When Senator Judd Gregg stunningly withdrew as President Obama's choice for commerce secretary, the New Hampshire Republican blamed "irresolvable conflicts" on policy.
He wasn't kidding.
Since giving Obama the heave-ho last month, Gregg has been one of the Democratic president's harshest critics. In recent days, he has been blasting Obama's proposed $3.6 trillion budget, saying it would bankrupt the country. Gregg, the ranking Republican on the Senate Budget Committee, got some more ammunition Friday, when the nonpartisan Congressional Budget Office projected that Obama's plan would generate unsustainable deficits averaging almost $1 trillion a year for the next decade.
In an interview on MSNBC yesterday, Gregg said if he were in charge, he would excise from Obama's budget the healthcare expansion ($634 billion over 10 years) and the government takeover of student loans, would freeze discretionary domestic spending, and would tackle entitlement programs such as Medicare and Social Security.
He also stood by his eye-opening remarks about the moves by some Democrats to limit debate - and require only a bare majority for passage - on major tax proposals in Obama's budget plan, including carbon and healthcare taxes.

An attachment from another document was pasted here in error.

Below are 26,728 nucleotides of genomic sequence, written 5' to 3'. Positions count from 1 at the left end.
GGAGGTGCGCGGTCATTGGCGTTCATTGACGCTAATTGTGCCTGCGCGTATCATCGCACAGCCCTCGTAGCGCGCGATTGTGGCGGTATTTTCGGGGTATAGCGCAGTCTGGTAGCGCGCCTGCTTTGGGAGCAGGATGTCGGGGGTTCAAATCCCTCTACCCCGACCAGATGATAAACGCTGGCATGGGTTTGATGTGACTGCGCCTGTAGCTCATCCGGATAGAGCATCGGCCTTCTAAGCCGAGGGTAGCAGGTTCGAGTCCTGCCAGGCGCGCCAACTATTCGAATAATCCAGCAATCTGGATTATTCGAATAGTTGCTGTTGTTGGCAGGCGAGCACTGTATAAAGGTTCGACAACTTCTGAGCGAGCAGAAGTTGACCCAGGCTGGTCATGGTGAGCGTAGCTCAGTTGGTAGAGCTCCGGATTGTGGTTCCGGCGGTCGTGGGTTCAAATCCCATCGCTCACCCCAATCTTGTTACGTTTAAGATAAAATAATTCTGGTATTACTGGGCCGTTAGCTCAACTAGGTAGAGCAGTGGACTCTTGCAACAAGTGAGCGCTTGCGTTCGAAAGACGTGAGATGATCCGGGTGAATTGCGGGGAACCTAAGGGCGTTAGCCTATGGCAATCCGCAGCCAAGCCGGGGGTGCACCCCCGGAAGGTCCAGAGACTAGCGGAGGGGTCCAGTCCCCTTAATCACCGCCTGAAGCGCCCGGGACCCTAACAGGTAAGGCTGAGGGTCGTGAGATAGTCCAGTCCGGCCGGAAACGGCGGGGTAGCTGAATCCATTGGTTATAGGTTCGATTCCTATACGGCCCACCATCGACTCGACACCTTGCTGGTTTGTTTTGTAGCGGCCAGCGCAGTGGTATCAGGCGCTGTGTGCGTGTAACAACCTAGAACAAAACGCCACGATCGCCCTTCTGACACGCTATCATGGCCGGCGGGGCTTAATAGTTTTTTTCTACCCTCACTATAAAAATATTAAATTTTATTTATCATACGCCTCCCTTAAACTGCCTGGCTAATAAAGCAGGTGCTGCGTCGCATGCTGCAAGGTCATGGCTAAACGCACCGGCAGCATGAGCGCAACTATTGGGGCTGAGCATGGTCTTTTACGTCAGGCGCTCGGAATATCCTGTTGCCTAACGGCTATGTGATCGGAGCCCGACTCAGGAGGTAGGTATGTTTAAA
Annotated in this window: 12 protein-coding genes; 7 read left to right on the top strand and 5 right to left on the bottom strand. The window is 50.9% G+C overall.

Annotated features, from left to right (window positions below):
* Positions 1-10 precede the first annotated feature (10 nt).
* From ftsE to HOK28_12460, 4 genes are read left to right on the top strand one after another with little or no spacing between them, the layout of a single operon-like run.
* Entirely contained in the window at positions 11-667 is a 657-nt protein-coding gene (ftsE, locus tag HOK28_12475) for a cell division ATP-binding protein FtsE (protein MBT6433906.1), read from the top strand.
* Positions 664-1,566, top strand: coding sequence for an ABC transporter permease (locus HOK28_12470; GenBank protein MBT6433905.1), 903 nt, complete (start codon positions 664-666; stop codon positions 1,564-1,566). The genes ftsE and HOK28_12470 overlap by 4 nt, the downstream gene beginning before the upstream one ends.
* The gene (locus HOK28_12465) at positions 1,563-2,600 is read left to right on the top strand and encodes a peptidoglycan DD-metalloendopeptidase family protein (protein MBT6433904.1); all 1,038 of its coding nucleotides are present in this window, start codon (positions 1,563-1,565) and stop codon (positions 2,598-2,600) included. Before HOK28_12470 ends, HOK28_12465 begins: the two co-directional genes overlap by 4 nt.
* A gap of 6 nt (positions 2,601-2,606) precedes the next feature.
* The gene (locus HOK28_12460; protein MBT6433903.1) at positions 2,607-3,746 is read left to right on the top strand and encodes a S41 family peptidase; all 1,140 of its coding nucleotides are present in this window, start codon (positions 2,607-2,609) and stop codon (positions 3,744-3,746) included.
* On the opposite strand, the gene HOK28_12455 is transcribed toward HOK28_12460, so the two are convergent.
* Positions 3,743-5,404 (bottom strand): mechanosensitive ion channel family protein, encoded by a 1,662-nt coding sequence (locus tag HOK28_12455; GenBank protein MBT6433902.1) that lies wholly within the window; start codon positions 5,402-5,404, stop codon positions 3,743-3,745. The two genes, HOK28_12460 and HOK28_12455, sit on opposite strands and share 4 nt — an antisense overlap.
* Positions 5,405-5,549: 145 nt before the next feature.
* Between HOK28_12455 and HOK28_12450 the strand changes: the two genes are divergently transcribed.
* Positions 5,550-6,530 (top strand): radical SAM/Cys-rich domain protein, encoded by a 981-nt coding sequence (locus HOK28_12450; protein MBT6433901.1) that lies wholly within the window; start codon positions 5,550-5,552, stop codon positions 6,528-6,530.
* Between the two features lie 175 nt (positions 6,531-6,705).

While Democrats say that Republicans did the same when they were in control, Gregg and other Republicans say that puts a lie to Obama's pledge of bipartisanship and changing how Washington does business.
"That would be the Chicago approach to governing: Strong-arm it through," Gregg said last week. "You're talking about the exact opposite of bipartisan. You're talking about running over the minority, putting them in cement, and throwing them in the Chicago River."
But he told the website gay365.com that he doubts that the law defining marriage as between a man and a woman will be overturned. And Frank said he doesn't believe the Supreme Court will declare the Defense of Marriage Act unconstitutional, either, using a harsh description of Justice Antonin Scalia.
"I wouldn't want it to go to the Supreme Court now because that homophobe Antonin Scalia's got too many votes on this current court," Frank said in a remark first reported yesterday by the political blog of USA Today.
Also, Frank said the attention he is getting on the economic crisis as chairman of the House Financial Services Committee helps the gay community because his personal life has not been a "hindrance" to being trusted by the president and others.
"It is helpful," he said.
Senators Edward M. Kennedy and John F. Kerry of Massachusetts, and Jack Reed and Sheldon Whitehouse of Rhode Island, along with some House colleagues, sent a letter to Defense Secretary Robert M. Gates urging him to support full funding of the DDG-1000 destroyer in the president's budget.
The new destroyer would be built at the Bath Iron Works in Maine and a second shipyard in Mississippi, while contractors in Rhode Island and elsewhere would supply components.